Kenyans facing food crisis

Published on Monday 14th July 2008

Nairobi: About 1.2 million Kenyans are facing famine and require emergency food assistance, a U.S.- St funded famine early warning system has warned recently.

The Famine Early Warning Systems Network (FEWS NET) said that at least 1.16 million Kenyans require emergency assistance due to, among others, an expected below average agricultural production in July and August 2008.

The organization said in its June 2008 food security update that the 1.16 million Kenyans estimated to require emergency assistance include 225,000 displaced people in pastoral and agro-pastoral areas.

"As Kenya's returning internally displaced persons (IDPs) begin to rebuild their livelihoods following post-election displacement, their food security is unlikely to improve significantly in the short to medium term," the report said.

"Marginal agricultural farmers in the southeastern and coastal lowlands require sustained long rains to moderate the impacts of apoor short-rains season."

The network issued alerts to prompt decision-maker action to prevent or mitigate potential or actual food insecurity.

The report said below average agricultural production is expected in July and August 2008 due to an about 25 percent reduction of the cultivated area.

It said the Kenyan government had approved importation of 270,000 metric tones of maize to cover for the anticipated shortfall at the end of July but rising food prices had put nearly 7 million urban poor at risk of starvation.

FEWS NET said continued presence of Pestes des Petit Ruminants (PPR) disease in Turkana, Mandera,and Wajir and Marsabit districts in northern Kenya was further threatening food security in pastoral areas.

It said that while the World Food Program (WFP) has planned for food assistance, interventions addressing water access, conflict, and human and livestock disease are needed.

"Protracted, resource based conflicts have rendered parts of Turkana, Samburu, Marsabit, and Marakwet districts inaccessible to both pastoralists and traders," said the report.

It said costs of food cereals and other commodities in the areas have increased substantially by between 10 and 30 percent since December, and are now 2.5 times higher than prices in most reference markets in urban or agricultural areas.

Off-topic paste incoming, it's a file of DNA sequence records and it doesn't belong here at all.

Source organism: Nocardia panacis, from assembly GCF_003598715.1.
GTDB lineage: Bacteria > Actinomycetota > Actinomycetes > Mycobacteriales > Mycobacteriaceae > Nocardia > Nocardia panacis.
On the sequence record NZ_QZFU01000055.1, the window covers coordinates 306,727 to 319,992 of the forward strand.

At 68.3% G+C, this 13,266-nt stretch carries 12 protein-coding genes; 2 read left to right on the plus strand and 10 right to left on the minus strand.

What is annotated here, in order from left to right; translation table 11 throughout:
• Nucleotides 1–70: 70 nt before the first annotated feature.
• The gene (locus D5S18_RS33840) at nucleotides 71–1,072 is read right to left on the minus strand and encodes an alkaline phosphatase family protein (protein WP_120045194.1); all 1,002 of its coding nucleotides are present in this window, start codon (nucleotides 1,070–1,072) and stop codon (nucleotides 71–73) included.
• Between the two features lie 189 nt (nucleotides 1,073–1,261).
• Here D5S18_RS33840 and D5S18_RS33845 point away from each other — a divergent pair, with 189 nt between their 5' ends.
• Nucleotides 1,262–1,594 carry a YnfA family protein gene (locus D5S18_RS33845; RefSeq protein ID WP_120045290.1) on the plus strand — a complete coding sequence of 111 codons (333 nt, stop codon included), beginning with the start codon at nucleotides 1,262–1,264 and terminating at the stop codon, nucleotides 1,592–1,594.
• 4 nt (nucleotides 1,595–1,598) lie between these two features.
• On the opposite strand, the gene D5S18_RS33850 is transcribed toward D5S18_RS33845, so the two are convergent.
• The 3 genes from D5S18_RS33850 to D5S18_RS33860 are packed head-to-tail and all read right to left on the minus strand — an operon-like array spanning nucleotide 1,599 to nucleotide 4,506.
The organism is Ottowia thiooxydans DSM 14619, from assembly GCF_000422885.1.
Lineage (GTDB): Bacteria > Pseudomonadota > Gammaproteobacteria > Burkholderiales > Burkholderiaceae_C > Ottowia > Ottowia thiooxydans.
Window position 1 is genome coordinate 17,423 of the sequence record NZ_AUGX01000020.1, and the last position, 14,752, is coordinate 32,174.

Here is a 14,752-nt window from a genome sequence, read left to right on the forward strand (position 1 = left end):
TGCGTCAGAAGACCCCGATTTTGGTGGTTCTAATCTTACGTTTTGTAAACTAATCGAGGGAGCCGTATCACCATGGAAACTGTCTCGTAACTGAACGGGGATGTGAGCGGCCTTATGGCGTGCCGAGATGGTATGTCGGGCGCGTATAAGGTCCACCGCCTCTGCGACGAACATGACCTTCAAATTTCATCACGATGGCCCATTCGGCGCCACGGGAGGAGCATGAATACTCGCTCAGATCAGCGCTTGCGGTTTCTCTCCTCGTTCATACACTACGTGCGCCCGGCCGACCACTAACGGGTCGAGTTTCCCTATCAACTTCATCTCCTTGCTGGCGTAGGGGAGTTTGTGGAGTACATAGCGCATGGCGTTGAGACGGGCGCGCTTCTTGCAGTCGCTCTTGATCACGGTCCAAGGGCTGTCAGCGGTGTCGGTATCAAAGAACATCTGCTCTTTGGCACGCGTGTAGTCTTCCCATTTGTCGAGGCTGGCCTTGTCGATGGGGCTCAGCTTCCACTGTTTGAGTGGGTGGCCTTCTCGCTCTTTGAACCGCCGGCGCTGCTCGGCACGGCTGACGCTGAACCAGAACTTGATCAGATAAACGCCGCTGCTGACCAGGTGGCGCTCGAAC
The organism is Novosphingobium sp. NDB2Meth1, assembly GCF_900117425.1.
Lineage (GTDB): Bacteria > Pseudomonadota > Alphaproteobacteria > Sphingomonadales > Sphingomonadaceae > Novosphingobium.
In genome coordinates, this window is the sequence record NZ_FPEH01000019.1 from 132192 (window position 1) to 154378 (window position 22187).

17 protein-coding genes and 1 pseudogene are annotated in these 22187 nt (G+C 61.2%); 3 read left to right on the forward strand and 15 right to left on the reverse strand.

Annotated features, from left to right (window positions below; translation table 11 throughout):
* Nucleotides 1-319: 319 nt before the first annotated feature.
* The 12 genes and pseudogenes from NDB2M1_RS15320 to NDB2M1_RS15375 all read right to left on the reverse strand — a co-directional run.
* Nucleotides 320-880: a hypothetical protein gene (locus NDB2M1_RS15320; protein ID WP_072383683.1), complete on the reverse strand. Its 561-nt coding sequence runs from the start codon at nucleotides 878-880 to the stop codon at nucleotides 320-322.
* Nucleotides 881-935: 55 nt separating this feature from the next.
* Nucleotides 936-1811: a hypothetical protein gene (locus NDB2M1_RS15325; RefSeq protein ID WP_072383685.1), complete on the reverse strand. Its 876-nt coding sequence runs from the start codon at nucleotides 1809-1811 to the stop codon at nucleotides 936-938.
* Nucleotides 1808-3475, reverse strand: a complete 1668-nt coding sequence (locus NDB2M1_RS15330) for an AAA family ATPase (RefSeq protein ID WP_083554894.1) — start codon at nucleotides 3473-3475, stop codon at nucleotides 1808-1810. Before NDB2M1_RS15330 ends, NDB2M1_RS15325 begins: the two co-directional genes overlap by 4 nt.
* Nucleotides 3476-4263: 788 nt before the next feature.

The organization warned that if food and non-food prices continue to rise, it is likely to distress livestock sales.

The incidence of conflict normally increases during drought periods but subsides soon after the drought period ends. However, over the past two years, conflicts have continued and the impacts have endured for longer.

According to FEWS NET, overall domestic maize supply is likely to be below average from the third quarter onwards, due to constrained 2008 long-rains production in Kenya's "grain basket", coupled with mediocre rains in other growing areas.

The steep rise in the prices of cereals and other food and non-food commodities is adversely impacting household food security, particularly for market-dependent households in deficit and urban areas.

The development came as Agriculture Minister William Ruto gazetted new rules governing the importation of wheat flour, which are set to apply in relation to the quantity as specified under the Mutual Tariff Concessions for the Common Market for Eastern and Southern Africa (COMESA).

Ruto spelt out the rules in a gazette notice issued last Friday that are likely to bring sanity in the well perforated market.

Under the new rules, auction on rights to import wheat flour under the COMESA tariff concession will be open to all interested persons.

Ruto indicated that the participation in the auction shall however be via catalogue only. Those intending to participate will be required to purchase the catalogue at a cost of 200,000 shillings which will be deposited at the ministry offices in Nairobi, after which a receipt will be issued.